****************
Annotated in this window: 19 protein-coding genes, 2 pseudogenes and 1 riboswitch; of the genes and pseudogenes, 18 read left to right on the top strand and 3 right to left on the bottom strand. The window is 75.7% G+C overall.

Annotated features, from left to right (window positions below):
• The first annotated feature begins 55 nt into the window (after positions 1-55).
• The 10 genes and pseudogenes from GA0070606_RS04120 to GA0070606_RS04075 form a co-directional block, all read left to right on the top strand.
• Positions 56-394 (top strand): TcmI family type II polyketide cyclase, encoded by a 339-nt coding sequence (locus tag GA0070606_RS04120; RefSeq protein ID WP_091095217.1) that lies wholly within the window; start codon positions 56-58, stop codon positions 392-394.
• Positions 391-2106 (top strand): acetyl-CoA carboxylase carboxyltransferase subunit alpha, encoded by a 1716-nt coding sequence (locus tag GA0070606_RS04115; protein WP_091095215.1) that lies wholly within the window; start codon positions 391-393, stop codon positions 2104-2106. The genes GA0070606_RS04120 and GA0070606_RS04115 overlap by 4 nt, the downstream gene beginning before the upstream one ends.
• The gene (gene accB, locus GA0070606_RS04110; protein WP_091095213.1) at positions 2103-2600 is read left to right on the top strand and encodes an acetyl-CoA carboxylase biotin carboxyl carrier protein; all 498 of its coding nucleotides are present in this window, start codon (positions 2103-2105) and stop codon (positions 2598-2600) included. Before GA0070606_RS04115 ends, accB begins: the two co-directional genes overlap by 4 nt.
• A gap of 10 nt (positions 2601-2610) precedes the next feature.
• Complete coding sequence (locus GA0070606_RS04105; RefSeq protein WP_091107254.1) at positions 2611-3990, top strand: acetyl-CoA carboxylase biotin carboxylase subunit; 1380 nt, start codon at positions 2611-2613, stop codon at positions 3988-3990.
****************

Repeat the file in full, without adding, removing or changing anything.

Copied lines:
Annotated in this window: 19 protein-coding genes, 2 pseudogenes and 1 riboswitch; of the genes and pseudogenes, 18 read left to right on the top strand and 3 right to left on the bottom strand. The window is 75.7% G+C overall.

Annotated features, from left to right (window positions below):
• The first annotated feature begins 55 nt into the window (after positions 1-55).
• The 10 genes and pseudogenes from GA0070606_RS04120 to GA0070606_RS04075 form a co-directional block, all read left to right on the top strand.
• Positions 56-394 (top strand): TcmI family type II polyketide cyclase, encoded by a 339-nt coding sequence (locus tag GA0070606_RS04120; RefSeq protein ID WP_091095217.1) that lies wholly within the window; start codon positions 56-58, stop codon positions 392-394.
• Positions 391-2106 (top strand): acetyl-CoA carboxylase carboxyltransferase subunit alpha, encoded by a 1716-nt coding sequence (locus tag GA0070606_RS04115; protein WP_091095215.1) that lies wholly within the window; start codon positions 391-393, stop codon positions 2104-2106. The genes GA0070606_RS04120 and GA0070606_RS04115 overlap by 4 nt, the downstream gene beginning before the upstream one ends.
• The gene (gene accB, locus GA0070606_RS04110; protein WP_091095213.1) at positions 2103-2600 is read left to right on the top strand and encodes an acetyl-CoA carboxylase biotin carboxyl carrier protein; all 498 of its coding nucleotides are present in this window, start codon (positions 2103-2105) and stop codon (positions 2598-2600) included. Before GA0070606_RS04115 ends, accB begins: the two co-directional genes overlap by 4 nt.
• A gap of 10 nt (positions 2601-2610) precedes the next feature.
• Complete coding sequence (locus GA0070606_RS04105; RefSeq protein WP_091107254.1) at positions 2611-3990, top strand: acetyl-CoA carboxylase biotin carboxylase subunit; 1380 nt, start codon at positions 2611-2613, stop codon at positions 3988-3990.